We're reaching into the archives for today's #BenInNature update!

We're reaching into the archives for today's #BenInNature update!

We're reaching into the archives for today's #BenInNature update! The following post was originally published on May 5, 2020.

When I first saw this butterfly, I thought it was a black morph of the eastern tiger swallowtail (Papilio glaucus), as female tiger swallowtails can be either yellow or black. However, VMNH Associate Curator of Invertebrate Zoology Dr. Kal Ivanov informed me that it's actually a different species entirely: Papilio troilus, better known as the spicebush swallowtail!

The spicebush swallowtail is fairly common in the eastern U.S. and is primarily found in deciduous and swampy forests. The host plants for the caterpillars are either spicebush (Lindera benzoin) or white sassafras (Sassafras albidum). There is some evidence that they will eat the leaves of other trees within the family Lauraceae, but they're much pickier than eastern tiger swallowtails. In fact, scientists have conducted experiments where the caterpillars of spicebush swallowtails are presented with leaves from outside the Lauraceae family, and unlike most other swallowtail caterpillars, they won't even take a bite.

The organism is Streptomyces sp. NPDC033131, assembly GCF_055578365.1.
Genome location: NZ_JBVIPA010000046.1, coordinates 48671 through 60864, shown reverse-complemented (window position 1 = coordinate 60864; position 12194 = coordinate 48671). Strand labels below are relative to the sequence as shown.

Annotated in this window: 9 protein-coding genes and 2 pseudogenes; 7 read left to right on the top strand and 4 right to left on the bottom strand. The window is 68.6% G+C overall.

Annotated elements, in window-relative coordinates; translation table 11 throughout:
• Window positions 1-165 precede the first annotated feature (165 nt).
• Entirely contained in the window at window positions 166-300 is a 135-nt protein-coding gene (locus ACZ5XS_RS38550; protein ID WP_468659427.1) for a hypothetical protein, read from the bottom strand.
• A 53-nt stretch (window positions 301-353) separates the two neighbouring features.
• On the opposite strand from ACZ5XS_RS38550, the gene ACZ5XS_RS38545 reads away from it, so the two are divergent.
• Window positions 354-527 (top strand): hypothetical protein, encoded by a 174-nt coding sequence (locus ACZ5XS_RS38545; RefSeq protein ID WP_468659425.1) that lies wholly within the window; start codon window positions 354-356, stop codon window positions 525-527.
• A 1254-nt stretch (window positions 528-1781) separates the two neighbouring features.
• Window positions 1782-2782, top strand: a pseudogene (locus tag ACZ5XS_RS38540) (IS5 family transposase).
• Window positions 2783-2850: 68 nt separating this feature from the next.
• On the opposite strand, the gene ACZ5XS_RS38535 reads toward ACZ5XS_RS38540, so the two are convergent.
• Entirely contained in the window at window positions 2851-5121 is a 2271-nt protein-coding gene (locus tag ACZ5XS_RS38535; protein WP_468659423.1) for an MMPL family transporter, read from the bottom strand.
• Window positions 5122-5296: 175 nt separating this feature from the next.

When female spicebush swallowtails are trying to decide where to lay their eggs, they will land on a leaf and drum their forelegs against it. The forelegs have little chemical receptors that can determine whether or not the leaf is a good host, and they'll only lay their eggs after a positive ID. For all the picky eaters of the world, the spicebush swallowtail could be a beautiful mascot!

ABOUT #BenInNature
Social distancing can be difficult, but it presents a great opportunity to become reacquainted with nature. In this series of posts, Administrator of Science Ben Williams ventures outdoors to record a snapshot of the unique sights that can be found in the natural world. New updates are posted Monday - Friday, with previous posts highlighted on the weekends.

If you discover something in nature that you would like help identifying, be sure to message us right here on Facebook with a picture (please include location and date of picture) and we'll have our experts help you identify it!

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